FOWC with Fandango — Factor

So my test results came back. After I did a full translation of virtually every word in the report — I’m pretty good with medicalese, but this was way above my pay grade — I discovered that considering my age and stage of life, I’ve got functional, but not perfect arteries. If you want to factor in all the tests that were run initially during my first visit to the neurologist — and then this new set of tests — we know that I’m getting on in years.

Which is exactly what we knew before. We do not know if what the tests found to have anything to do with the visual symptoms. They could be connected, but they could also be entirely separate with no connecting thread. And worse, there’s actually no clear way to address the matter. It’s not like there’s a book which gives answers because what’s bothering me aren’t the symptoms for any known disease or condition or illness.

Thus I know what I knew when I started this process. I was afraid this would be the result and why I didn’t want to begin the process. It’s “non-result.”

A lot of information has been collected,  but are any of these results related to the symptoms? I’m not even sure why I started this process in the first place except that I felt I had some kind of obligation to find out if it meant something — or not.

“Or not,” seems to be the answer.

I’m just as worried (but more confused) than I was at the start. I’m overloaded with information that doesn’t mean anything to me. I suppose — or at least I hope — that this will make more sense after I see the doctor next week.

With all the advances we’ve made in medicine, in the end, a lot of it is more like art than science. Maybe someday it’ll be just like “Bones” on the Enterprise. Just use that little tricorder and poof! Diagnosis, cure, and life renewed.

I’m waiting. Aren’t we all?

Author: Marilyn Armstrong

Opinionated writer with hopes for a better future for all of us!

31 thoughts on “FACTORING IN THE TEST RESULTS – Marilyn Armstrong”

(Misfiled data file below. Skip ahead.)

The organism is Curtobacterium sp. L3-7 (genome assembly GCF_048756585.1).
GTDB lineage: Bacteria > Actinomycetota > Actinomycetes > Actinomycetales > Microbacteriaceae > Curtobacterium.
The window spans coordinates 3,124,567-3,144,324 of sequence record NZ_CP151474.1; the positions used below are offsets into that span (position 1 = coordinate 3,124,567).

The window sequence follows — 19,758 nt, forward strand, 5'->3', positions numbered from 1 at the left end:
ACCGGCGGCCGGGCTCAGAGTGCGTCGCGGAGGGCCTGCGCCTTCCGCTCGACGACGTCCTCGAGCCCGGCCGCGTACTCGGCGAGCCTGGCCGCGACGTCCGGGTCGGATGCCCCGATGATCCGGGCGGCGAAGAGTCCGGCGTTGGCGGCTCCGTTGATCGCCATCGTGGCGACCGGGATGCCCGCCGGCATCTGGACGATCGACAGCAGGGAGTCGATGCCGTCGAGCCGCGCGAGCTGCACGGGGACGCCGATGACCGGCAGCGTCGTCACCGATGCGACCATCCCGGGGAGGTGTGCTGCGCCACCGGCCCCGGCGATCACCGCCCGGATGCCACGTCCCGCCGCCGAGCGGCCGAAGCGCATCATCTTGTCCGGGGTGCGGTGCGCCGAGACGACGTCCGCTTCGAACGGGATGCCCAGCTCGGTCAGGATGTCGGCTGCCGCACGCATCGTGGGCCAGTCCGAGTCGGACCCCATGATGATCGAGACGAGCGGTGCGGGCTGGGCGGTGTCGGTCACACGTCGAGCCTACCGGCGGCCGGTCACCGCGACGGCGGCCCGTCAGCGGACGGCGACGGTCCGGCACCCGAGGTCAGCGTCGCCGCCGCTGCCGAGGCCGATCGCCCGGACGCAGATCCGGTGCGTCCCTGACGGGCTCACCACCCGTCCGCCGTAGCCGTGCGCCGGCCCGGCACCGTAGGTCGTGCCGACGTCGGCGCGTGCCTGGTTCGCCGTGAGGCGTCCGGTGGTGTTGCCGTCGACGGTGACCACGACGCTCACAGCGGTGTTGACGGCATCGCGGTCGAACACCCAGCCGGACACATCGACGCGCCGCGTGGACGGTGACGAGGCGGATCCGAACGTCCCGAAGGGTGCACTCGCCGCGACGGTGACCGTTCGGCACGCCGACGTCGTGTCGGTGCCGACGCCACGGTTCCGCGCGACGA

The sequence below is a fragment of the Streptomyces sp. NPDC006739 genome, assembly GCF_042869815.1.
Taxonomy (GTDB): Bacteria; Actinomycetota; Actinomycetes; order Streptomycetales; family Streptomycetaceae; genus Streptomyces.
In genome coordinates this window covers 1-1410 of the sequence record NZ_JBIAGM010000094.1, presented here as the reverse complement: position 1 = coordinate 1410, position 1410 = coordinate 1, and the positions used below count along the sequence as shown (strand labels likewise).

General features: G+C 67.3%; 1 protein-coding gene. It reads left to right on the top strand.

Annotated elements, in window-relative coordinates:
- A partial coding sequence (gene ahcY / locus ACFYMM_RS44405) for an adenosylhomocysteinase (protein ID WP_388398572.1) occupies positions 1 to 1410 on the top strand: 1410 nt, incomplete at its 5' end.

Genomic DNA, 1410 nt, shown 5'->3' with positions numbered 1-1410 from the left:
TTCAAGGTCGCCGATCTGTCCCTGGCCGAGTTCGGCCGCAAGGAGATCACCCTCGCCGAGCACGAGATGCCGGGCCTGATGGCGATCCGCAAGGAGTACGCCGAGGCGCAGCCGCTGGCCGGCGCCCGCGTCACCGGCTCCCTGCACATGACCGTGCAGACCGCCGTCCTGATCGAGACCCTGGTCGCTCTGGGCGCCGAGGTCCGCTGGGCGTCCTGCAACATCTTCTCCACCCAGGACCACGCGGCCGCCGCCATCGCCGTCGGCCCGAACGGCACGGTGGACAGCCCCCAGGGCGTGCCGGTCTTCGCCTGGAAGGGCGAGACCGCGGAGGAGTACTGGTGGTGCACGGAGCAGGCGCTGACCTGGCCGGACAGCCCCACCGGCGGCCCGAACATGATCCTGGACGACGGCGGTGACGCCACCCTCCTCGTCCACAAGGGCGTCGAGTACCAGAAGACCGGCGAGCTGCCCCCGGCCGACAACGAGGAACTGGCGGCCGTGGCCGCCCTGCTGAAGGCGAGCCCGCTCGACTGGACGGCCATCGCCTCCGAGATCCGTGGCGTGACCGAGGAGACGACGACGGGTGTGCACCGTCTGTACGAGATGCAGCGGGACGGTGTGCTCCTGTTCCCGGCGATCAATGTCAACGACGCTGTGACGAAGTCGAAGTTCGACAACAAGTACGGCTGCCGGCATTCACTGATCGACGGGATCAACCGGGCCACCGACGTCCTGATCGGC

1. I could have entirely skipped this round of doctors and tests and had the same answer. Why don’t they just admit they don’t know and let you skip the rest? Or is “I don’t know” not a medical term?


        1. I know. I was sure this was going to happen. Been here before. Gone through tests and more tests and more checkups and in the end, they have NO idea. I really did it because Garry was worried. Now HE knows what I know. Nothing much. Something happens and then it goes away like nothing happened. Why? Who knows?


            1. If it weren’t making it hard to see properly — especially up close — I wouldn’t care, but the vision is a problem. I need glasses, but how can I get glasses when I can’t properly SEE? I probably should have skipped the neurologist and gone to an eye doctor.


                1. It was all that seizure stuff that threw me off. I forgot that probably my eyes had nothing to do with my brain. Two different departments. At least they proved I’m not suffering from Alzheimer’s,


  1. Yep I agree with you Marilyn. My daughter is an O.F.A. on board the Ferry (which means ambulance attendant) and it was daunting to realize that if I were on board with my physical disabilities and age, I’d be the last consideration for rescue. Sometimes I wonder if that’s the case all round!


  2. “I don’t know” in medicalese becomes, ‘the tests came back inconclusive.’ Between the lines it means, ‘have you met your deductible yet, cause we can do more tests.’


    1. I don’t think there are any more tests they can do. The ONE test that might have yielded more data is too dangerous, so they won’t do it.

      Idiopathic. That means “I don’t know” in medical. Along with “inconclusive,” of course. But inconclusive doesn’t have to be medical. It can be anything.


  3. The ‘result’ or outcome might not give you much joy, but boy, did it make for a remarkable post on the Fandango throw ‘Factor’…..
    I see what you mean. This is not the first time I hear that, and it won’t be the last. I’m also reading a book called Still Alice about a 50yr old ‘super woman’ with early Alzheimer…. So much progress and yet, and yet – in earlier times people ‘just died’ of old age, of ‘getting confused’, now we get probed, filled with meds, stuffed with stuff, we get shots and images… but die we must!


    1. Yeah, but this involves seizures and an inability to see out of my left eye and the left side of my right eye. I am beginning to get used to not seeing, but I wouldn’t mind if they could figure out what it means. I need new glasses, but that is NOT what is making my eyes all patchy with strange whorling lights.

      Liked by 1 person

  4. You really didn’t need a battery of tests to know you are getting old and parts are wearing out. Wouldn’t it be great if Bones were around to give you whatever he gave that woman in the hospital in Star Trek IV? If Bones were my local doctor I might actually go once in a while.


      1. Yes, I always remember that scene even though it was just a small part, now thinking was that Star Trek III, where they are stealing the ship to look for Spock. IV was the one with the whales.


    1. Basically, I learned that I have some plaque in my arteries, but not anything dangerous. And the blood flows in the right direction. AND I’m not demented. Now, if only someone could make my back hurt less, life might be a whole LOT better!


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